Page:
On February 6, 1977, a former-governor of California told a packed hotel ballroom in Washington, DC, “The New Republican Party I envision will not be, and cannot, be one limited to the country club-big business image that, for reasons both fair and unfair, it is burdened with today.”
“The New Republican Party I am speaking about is going to have room for the man and the woman in the factories, for the farmer, for the cop on the beat and the millions of Americans who may never have thought of joining our party before, but whose interests coincide with those represented by principled Republicanism.”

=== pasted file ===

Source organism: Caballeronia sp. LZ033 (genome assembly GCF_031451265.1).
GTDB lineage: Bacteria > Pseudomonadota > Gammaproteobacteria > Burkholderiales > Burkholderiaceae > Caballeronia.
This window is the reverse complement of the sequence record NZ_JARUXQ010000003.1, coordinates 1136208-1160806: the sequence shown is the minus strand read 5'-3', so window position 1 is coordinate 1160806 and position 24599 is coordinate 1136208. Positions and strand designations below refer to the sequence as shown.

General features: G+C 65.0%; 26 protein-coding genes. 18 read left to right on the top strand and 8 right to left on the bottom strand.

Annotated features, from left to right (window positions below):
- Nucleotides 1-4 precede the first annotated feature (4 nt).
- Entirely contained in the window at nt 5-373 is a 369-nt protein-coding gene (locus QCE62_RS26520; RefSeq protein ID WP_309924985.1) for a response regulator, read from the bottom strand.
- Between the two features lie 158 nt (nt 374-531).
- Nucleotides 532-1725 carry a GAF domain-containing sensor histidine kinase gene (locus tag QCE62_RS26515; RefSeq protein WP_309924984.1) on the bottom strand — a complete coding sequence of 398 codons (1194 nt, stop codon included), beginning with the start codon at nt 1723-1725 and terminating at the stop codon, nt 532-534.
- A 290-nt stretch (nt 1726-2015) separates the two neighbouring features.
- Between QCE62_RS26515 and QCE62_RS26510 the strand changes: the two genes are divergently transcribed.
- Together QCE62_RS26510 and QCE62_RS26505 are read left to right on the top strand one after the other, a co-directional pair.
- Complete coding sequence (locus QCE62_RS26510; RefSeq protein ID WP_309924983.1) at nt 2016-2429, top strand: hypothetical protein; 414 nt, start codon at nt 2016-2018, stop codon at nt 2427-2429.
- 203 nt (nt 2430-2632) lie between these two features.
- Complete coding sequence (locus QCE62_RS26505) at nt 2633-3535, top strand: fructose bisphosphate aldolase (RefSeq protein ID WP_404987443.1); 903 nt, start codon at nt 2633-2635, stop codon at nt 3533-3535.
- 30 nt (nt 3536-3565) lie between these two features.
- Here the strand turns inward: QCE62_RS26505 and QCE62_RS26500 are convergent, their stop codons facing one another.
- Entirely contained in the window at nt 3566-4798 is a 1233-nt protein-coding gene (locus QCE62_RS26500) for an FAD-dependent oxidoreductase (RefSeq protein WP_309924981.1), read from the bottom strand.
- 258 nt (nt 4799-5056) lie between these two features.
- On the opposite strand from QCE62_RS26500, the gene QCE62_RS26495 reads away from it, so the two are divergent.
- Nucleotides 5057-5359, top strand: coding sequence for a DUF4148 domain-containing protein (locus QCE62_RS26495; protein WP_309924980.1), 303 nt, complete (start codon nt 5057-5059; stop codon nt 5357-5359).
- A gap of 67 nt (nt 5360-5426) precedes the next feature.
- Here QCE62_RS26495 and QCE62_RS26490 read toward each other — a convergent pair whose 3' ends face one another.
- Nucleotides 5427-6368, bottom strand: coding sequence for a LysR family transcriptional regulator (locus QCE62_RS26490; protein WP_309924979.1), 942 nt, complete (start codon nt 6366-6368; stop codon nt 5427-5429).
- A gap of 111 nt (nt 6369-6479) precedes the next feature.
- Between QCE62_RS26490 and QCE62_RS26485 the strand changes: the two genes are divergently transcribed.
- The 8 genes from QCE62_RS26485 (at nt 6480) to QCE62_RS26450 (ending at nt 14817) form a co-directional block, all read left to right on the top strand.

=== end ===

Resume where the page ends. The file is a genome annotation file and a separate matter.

More than three years later, that former-governor, Ronald Reagan, was elected as the 40th President of the United States, ushering a decade of conservative dominance in Washington.
Yesterday, at The Heritage Foundation, Sen. Mike Lee (R-UT) quoted from that very same Reagan speech, reminding his party, “If we truly believe in our principles, we should sit down and talk. Talk with anyone, anywhere, at any time if it means talking about the principles for the Republican Party. Conservatism is not a narrow ideology, nor is it the exclusive property of conservative activists.”